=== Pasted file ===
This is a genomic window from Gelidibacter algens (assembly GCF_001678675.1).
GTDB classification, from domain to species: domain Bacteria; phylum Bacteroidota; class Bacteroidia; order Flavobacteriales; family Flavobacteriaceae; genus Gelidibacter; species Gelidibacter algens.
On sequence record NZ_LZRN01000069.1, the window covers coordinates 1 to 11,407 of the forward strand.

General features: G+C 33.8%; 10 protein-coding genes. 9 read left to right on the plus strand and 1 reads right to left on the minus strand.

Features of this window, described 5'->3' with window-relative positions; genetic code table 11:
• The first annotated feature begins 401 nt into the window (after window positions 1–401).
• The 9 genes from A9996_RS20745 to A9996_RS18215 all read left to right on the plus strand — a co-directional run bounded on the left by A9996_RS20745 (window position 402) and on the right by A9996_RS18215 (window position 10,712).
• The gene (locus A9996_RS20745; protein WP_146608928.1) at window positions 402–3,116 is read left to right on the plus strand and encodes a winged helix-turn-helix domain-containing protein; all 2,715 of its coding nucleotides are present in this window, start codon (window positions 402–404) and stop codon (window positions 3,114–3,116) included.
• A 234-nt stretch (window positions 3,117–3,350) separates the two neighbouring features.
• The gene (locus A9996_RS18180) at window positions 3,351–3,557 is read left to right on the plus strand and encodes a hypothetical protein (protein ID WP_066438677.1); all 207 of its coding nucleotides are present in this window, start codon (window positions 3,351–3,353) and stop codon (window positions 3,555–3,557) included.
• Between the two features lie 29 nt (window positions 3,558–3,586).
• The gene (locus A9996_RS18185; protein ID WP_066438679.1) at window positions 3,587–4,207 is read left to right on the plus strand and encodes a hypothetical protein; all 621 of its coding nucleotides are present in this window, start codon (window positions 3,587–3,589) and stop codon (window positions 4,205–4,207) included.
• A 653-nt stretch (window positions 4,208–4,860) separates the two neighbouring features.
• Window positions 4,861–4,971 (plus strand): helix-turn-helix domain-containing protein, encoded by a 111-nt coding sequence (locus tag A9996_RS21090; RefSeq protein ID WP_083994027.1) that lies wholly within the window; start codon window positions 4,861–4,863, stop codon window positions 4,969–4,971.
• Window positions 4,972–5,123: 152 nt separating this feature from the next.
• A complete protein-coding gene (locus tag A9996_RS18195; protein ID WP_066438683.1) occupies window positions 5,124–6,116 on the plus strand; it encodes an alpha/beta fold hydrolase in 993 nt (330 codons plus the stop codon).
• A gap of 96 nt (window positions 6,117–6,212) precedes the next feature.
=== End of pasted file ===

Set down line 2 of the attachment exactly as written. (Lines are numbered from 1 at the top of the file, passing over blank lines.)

GTDB classification, from domain to species: domain Bacteria; phylum Bacteroidota; class Bacteroidia; order Flavobacteriales; family Flavobacteriaceae; genus Gelidibacter; species Gelidibacter algens.